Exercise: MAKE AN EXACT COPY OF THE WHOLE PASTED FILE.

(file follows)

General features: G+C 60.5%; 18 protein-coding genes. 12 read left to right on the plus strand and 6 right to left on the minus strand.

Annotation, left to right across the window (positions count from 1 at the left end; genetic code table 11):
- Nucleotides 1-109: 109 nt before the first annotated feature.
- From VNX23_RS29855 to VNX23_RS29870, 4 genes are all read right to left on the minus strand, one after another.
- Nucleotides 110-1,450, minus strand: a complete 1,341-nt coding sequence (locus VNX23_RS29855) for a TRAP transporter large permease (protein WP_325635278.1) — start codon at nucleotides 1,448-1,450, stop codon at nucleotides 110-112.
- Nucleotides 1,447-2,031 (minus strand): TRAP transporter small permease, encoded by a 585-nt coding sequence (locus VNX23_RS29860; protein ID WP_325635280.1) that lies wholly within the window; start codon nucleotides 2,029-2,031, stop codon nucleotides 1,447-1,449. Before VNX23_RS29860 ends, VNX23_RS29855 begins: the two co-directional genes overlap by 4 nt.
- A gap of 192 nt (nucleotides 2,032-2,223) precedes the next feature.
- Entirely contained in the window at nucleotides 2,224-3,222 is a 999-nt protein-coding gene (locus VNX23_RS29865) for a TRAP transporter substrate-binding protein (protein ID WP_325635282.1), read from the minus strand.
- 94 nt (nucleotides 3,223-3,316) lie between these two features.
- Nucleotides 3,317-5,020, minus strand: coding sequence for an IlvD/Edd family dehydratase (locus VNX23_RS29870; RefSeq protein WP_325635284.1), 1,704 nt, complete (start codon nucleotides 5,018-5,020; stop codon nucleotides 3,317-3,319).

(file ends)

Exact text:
General features: G+C 60.5%; 18 protein-coding genes. 12 read left to right on the plus strand and 6 right to left on the minus strand.

Annotation, left to right across the window (positions count from 1 at the left end; genetic code table 11):
- Nucleotides 1-109: 109 nt before the first annotated feature.
- From VNX23_RS29855 to VNX23_RS29870, 4 genes are all read right to left on the minus strand, one after another.
- Nucleotides 110-1,450, minus strand: a complete 1,341-nt coding sequence (locus VNX23_RS29855) for a TRAP transporter large permease (protein WP_325635278.1) — start codon at nucleotides 1,448-1,450, stop codon at nucleotides 110-112.
- Nucleotides 1,447-2,031 (minus strand): TRAP transporter small permease, encoded by a 585-nt coding sequence (locus VNX23_RS29860; protein ID WP_325635280.1) that lies wholly within the window; start codon nucleotides 2,029-2,031, stop codon nucleotides 1,447-1,449. Before VNX23_RS29860 ends, VNX23_RS29855 begins: the two co-directional genes overlap by 4 nt.
- A gap of 192 nt (nucleotides 2,032-2,223) precedes the next feature.
- Entirely contained in the window at nucleotides 2,224-3,222 is a 999-nt protein-coding gene (locus VNX23_RS29865) for a TRAP transporter substrate-binding protein (protein ID WP_325635282.1), read from the minus strand.
- 94 nt (nucleotides 3,223-3,316) lie between these two features.
- Nucleotides 3,317-5,020, minus strand: coding sequence for an IlvD/Edd family dehydratase (locus VNX23_RS29870; RefSeq protein WP_325635284.1), 1,704 nt, complete (start codon nucleotides 5,018-5,020; stop codon nucleotides 3,317-3,319).